Apple Digs in for Long Fight, Lawyer Says ‘There Is No Middle Ground’

Apple Digs in for Long Fight, Lawyer Says 'There Is No Middle Ground'

Ted Olson didn’t say exactly what he wants Congress to do about US efforts to enlist Apple in cracking criminals’ encrypted iPhones, but he made one thing clear: Apple doesn’t work for the government.

“There isn’t a middle ground that I know of” to force Apple to “redesign its iPhone,” Olson, a lawyer for the company, told Bloomberg Television’s Emily Chang in an interview Wednesday morning. “The Constitution does not allow the government to conscript private companies to invent products or to change the products that they have invented.”

(Also see:  Apple Resisting Magistrate Order to Share iPhone Information)

His remarks followed a decision this week by a judge in Brooklyn, New York, denying a government request to search a drug dealer’s iPhone. That ruling contrasted sharply with a California judge’s order last month demanding the company unlock a phone used by one of the shooters in last year’s San Bernardino terrorist attack.

(Also see:  Husband of San Bernardino Attack Victim Takes Apple’s Side in FBI Spat)

Olson said that Congress should act to clarify a technology company’s responsibilities to law enforcement in such circumstances, and that piecemeal decisions by the courts will only lead to a muddle. He challenged a proposal by US Attorney General Loretta Lynch that the judiciary weigh each case one at a time, warning that “you might have one court going one way and another court going another way,” but didn’t specify what legislation he had in mind for a broader resolution of the matter.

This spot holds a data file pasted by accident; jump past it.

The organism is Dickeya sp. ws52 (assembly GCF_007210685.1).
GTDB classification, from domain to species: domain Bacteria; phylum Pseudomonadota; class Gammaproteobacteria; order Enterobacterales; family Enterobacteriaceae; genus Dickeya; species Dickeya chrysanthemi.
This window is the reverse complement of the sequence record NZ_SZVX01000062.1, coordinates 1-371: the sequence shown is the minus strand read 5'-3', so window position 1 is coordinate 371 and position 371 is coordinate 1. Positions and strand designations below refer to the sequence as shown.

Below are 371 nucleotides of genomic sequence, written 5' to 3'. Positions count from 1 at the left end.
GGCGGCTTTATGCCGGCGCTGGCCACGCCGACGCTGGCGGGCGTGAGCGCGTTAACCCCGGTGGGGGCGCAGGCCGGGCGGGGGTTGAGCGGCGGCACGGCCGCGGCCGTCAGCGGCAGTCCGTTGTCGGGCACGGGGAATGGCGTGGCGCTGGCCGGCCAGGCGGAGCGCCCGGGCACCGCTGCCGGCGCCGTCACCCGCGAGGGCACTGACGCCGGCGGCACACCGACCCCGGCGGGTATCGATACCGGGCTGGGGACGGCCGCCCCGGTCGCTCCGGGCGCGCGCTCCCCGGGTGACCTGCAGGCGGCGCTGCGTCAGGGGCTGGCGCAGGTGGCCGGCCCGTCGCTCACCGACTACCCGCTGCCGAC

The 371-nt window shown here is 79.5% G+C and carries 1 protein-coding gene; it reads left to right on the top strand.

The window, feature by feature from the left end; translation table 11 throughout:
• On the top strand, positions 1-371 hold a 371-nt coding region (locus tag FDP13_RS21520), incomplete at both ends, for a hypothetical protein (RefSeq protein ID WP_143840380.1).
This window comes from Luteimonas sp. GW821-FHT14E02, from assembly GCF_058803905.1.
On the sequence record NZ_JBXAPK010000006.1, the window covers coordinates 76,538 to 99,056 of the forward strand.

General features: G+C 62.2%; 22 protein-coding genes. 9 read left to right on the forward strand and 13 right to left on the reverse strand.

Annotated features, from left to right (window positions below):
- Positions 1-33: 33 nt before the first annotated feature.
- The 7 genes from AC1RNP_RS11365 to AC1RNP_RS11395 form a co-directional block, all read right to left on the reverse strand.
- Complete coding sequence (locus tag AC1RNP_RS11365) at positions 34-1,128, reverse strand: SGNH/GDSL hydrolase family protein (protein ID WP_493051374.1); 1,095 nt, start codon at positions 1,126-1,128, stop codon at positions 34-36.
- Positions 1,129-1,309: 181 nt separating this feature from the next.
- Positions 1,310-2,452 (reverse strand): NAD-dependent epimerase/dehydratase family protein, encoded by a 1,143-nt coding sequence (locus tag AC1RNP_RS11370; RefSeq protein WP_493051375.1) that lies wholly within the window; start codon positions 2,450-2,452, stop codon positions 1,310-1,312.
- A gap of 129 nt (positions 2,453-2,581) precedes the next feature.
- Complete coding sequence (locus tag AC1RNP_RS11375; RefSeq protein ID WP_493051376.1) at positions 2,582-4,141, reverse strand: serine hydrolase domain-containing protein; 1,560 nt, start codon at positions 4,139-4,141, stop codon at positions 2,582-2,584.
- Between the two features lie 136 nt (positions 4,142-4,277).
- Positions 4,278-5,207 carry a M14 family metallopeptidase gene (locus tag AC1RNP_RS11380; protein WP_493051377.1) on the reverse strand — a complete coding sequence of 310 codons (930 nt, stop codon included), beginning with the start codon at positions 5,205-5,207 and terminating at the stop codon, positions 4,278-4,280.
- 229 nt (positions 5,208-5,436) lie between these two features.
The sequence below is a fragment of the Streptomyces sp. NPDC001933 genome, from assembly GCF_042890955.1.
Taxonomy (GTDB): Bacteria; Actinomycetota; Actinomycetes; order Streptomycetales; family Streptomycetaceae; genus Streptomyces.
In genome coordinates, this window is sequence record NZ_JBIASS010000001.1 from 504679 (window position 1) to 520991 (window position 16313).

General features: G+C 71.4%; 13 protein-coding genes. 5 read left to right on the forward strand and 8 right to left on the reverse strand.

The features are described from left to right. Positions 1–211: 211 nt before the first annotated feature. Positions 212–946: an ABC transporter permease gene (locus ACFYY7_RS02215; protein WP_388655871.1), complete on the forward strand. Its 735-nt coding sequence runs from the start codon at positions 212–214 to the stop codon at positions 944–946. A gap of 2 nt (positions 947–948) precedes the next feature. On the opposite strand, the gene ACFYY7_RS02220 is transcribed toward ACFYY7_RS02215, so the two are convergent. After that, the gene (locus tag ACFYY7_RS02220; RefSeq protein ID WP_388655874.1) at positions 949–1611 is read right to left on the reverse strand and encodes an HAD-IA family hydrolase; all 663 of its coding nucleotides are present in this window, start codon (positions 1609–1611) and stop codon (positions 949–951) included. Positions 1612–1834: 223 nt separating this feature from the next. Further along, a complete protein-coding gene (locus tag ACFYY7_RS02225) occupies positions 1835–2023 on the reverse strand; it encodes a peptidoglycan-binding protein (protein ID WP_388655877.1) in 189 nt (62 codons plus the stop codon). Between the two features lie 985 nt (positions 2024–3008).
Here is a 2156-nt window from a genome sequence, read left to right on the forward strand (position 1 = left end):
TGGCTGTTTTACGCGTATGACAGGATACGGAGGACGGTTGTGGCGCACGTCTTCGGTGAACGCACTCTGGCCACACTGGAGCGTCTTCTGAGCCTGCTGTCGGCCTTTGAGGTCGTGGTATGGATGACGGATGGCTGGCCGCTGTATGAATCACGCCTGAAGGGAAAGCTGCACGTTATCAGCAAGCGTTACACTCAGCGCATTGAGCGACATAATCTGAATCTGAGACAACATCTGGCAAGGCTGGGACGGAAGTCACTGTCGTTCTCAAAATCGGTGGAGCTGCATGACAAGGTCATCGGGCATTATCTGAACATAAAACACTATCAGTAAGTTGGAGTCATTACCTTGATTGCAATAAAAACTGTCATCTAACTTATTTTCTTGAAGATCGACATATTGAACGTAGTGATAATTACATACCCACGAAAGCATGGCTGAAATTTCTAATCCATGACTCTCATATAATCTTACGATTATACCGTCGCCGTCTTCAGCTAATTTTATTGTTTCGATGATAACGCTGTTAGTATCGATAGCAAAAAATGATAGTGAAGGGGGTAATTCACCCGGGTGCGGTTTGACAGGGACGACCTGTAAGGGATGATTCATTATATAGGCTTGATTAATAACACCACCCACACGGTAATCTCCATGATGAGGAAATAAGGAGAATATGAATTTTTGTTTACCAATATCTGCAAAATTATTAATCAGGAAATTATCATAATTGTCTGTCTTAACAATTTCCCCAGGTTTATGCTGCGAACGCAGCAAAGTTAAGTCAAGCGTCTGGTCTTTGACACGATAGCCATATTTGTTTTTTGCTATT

“Do we let one company decide this issue for all of us?” Lynch had told Chang on Tuesday at the RSA cyber-security conference in San Francisco. “Do we want one company to say this is how investigations are going to be conducted and no other way?”

Olson answered that question in Wednesday’s interview: No, not one company, but one legislature.

“Congress needs to consider what technological resources exist, what can be done by the government without conscripting private citizens to change the products that they make,” he said, calling for the body to “do its job” and adding: “Let’s have this debate.”

The fight over law enforcement’s authority over encrypted communications is raging on two fronts, with Lynch delivering her message on Apple’s home turf while FBI director James Comey and Apple’s general counsel, Bruce Sewell, offered opposing views on encryption during a congressional hearing in Washington.

Asked more specifically what he wanted from legislators, Olson told a reporter after the interview, “It isn’t just Apple. It’s any kind of technological company.” For instance, he said, the government might require car makers to modify their software.

“It’s a zillion types of products. This thing has to be debated.”

But he rejected any solution that requires Apple to “go to work for the government” and warned the company will “draw a line” if the US government tries to force it “to create a product that it doesn’t want to create, and in fact a product that subverts the product that it has been creating and successfully putting in the hands of tens of millions, hundreds of millions, of people that trust the device to protect their security.”